Gov. Dannel Malloy, now facing the challenge of finding $1.6 billion to fill the gaping hole in the approved budget, will likely get additional budget-cutting authority but no substantial power to cut aid to cities and towns, if any at all.

State Sen. Marty Looney, the influential Democratic Majority Leader from New Haven, says there is no appetite in the legislature to let the governor slash state aid to municipalities. “I have no objection in principle to giving the governor additional rescission [cutting] authority, but municipal aid should be exempt or if allowed, only at a very smaller amount,” Looney told The Hanging Shad.

Meanwhile, other budget-union-legislature developments (get that scorecard ready):

• The leaders of the state employee bargaining coalition officially postponed rejecting the concessions deal. They couldn’t decide how long the delay was for or what they would do in the meantime—clueless.

• The Malloy administration didn’t know what the delay meant, when or if layoff notices would go out or how many people might have to be let go—also clueless.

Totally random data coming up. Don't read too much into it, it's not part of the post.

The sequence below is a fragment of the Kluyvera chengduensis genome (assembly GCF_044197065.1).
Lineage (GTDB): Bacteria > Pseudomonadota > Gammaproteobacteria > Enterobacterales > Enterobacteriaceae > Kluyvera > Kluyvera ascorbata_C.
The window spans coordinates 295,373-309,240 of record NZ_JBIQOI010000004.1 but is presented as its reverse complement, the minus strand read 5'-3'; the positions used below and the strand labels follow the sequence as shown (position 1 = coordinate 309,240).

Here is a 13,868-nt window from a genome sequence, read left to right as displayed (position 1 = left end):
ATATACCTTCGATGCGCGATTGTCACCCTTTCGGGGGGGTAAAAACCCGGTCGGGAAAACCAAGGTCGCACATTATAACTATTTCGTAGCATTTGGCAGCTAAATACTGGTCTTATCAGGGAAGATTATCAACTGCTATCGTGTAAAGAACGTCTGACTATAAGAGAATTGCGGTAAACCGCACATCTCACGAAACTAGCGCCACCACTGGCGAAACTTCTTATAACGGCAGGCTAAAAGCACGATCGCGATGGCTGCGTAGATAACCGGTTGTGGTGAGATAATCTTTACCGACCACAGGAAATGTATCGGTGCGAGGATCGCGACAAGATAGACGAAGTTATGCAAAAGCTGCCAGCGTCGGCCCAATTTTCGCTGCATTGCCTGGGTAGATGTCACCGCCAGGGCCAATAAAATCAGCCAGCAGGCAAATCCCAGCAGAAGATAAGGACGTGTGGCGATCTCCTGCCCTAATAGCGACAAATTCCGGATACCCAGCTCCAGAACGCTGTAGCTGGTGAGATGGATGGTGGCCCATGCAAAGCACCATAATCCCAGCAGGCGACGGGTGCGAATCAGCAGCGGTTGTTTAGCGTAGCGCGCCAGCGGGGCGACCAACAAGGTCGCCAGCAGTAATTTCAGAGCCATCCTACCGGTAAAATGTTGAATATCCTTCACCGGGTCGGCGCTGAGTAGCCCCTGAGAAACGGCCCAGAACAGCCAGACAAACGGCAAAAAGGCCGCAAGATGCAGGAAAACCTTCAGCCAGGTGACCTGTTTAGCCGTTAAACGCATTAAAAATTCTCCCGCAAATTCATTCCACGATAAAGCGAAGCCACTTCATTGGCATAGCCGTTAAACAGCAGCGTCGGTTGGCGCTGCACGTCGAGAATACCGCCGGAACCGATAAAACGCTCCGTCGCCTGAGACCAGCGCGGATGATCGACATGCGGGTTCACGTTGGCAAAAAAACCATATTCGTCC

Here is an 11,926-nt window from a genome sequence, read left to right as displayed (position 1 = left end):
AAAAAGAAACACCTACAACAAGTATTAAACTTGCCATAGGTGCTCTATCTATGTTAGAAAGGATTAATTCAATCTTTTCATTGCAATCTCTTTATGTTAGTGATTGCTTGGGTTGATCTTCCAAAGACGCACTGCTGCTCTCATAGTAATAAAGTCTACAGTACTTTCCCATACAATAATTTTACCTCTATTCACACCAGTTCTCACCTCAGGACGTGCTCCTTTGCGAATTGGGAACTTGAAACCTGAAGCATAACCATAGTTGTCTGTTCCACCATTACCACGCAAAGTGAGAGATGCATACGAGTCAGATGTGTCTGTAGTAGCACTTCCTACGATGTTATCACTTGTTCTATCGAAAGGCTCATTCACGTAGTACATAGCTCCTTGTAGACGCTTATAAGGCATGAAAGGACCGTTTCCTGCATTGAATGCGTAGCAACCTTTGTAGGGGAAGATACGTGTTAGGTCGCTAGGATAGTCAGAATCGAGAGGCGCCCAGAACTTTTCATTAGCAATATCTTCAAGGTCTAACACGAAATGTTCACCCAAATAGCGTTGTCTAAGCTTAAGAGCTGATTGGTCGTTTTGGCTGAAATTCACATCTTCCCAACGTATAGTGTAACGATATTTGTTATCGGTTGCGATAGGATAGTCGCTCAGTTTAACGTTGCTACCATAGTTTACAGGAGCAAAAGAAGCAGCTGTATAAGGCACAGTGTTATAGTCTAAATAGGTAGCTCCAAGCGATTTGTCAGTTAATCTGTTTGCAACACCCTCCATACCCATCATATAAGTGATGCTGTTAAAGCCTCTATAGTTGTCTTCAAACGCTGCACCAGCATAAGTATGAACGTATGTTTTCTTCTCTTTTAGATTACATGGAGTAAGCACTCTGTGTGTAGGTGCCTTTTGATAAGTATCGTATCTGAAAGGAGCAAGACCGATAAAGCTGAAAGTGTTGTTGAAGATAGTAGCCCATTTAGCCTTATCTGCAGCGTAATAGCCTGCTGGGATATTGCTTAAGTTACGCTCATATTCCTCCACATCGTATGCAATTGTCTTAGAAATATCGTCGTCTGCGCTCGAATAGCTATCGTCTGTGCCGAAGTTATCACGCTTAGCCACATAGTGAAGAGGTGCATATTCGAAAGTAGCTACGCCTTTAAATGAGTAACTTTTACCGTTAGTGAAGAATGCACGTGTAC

Sen. Looney also ruled out any additional taxes to make up the gap, even at the highest end of the income spectrum. “Absolutely not…no way. The governor has already made it very clear he will not increases taxes beyond what’s already been approved,” he said. Summing up the entire state budget situation, Looney said, “It’s a real mess.”

Malloy was expecting—or at least hoping—that the $1.6 million in savings would come from the concessions deal reached with state employee labor unions. But labor rank and file rejected the deal provoking howls of protest from lawmakers (even longtime labor supporters), newspaper editorial boards and the general public.

“There is a real sense of disappointment at the rejection of the [concessions] deal because most everyone thought it to be reasonable and moderate,” Looney said. “The fact that they rejected it is infuriating.”

So what does the General Assembly do now? Looney says it’s possible that the legislature would agree to increase Malloy’s unilateral, budget-cutting authority from 5- to 10-percent but exempt municipal aid. He said then Gov. John Rowland was granted similar authority in 2003.

To make matters worse, Looney said, some union contracts require that workers get notices of layoffs of up to eight weeks. “That means some can’t affect until September, meaning more employees would have to be laid off to make up for the lost savings,” he said. In other words, the longer the delay in layoffs, the more that will be needed.

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